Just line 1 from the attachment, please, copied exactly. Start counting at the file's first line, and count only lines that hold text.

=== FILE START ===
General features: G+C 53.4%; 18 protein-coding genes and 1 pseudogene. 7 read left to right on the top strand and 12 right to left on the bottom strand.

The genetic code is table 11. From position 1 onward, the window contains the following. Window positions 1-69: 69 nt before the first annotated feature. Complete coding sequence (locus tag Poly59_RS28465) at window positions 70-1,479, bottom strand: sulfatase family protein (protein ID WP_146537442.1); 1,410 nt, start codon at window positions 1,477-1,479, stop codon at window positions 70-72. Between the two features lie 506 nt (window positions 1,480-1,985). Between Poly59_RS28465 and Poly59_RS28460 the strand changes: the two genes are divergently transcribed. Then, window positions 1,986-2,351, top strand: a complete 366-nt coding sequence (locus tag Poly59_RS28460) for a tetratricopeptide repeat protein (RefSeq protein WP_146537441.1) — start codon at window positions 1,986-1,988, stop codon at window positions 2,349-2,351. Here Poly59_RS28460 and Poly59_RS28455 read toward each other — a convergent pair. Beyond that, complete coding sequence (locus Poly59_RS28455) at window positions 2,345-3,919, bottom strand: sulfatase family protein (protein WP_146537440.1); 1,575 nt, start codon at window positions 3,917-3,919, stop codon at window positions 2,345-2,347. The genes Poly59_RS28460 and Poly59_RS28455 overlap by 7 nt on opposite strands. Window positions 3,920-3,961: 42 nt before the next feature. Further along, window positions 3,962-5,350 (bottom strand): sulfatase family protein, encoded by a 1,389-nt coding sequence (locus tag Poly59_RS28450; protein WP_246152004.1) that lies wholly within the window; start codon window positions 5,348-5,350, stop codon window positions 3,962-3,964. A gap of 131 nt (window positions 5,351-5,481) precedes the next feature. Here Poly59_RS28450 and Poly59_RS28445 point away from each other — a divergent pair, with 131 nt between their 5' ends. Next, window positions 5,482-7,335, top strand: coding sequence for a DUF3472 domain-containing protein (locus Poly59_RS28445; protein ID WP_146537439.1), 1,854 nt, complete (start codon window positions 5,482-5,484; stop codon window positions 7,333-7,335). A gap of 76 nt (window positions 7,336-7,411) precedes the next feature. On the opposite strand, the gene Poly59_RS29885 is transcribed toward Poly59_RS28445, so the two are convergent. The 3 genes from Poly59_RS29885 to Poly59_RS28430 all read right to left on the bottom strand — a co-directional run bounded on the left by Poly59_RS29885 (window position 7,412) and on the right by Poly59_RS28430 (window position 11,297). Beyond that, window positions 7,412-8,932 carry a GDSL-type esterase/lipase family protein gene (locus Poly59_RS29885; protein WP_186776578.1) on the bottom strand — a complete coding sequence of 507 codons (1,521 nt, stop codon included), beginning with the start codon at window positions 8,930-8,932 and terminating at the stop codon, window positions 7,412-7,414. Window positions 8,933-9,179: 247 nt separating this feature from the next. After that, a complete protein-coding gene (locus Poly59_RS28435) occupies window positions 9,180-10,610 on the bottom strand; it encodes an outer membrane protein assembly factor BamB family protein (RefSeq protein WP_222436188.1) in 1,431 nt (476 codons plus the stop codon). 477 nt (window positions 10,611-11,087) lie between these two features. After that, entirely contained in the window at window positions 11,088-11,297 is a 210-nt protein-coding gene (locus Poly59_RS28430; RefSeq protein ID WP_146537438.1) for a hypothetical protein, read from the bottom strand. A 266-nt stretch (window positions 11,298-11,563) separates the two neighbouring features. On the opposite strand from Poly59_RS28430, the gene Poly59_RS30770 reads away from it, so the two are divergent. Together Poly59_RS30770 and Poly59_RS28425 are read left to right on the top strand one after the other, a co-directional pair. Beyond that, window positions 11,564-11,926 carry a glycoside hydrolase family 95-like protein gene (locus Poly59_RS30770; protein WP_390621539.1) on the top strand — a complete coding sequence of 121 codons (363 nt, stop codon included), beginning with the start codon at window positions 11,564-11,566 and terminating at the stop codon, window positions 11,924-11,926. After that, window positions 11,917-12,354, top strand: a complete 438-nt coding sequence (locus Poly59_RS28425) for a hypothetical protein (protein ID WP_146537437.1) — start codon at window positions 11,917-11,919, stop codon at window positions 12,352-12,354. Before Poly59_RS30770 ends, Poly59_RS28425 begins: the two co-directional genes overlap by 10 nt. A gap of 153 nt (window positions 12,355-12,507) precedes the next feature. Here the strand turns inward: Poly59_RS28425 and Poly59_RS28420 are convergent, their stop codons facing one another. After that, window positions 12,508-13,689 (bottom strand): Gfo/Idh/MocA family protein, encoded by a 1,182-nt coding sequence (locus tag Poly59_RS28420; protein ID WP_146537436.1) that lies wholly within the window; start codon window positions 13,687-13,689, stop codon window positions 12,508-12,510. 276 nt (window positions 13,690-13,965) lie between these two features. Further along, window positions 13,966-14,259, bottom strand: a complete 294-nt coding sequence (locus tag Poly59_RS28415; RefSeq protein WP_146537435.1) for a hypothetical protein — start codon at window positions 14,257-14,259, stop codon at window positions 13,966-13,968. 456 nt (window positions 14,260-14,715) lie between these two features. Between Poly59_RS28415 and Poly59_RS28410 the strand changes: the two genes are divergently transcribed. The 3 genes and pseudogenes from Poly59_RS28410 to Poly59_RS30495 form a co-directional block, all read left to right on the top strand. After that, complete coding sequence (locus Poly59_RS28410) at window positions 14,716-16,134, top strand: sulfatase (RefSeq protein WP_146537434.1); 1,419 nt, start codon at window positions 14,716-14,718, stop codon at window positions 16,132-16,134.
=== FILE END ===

General features: G+C 53.4%; 18 protein-coding genes and 1 pseudogene. 7 read left to right on the top strand and 12 right to left on the bottom strand.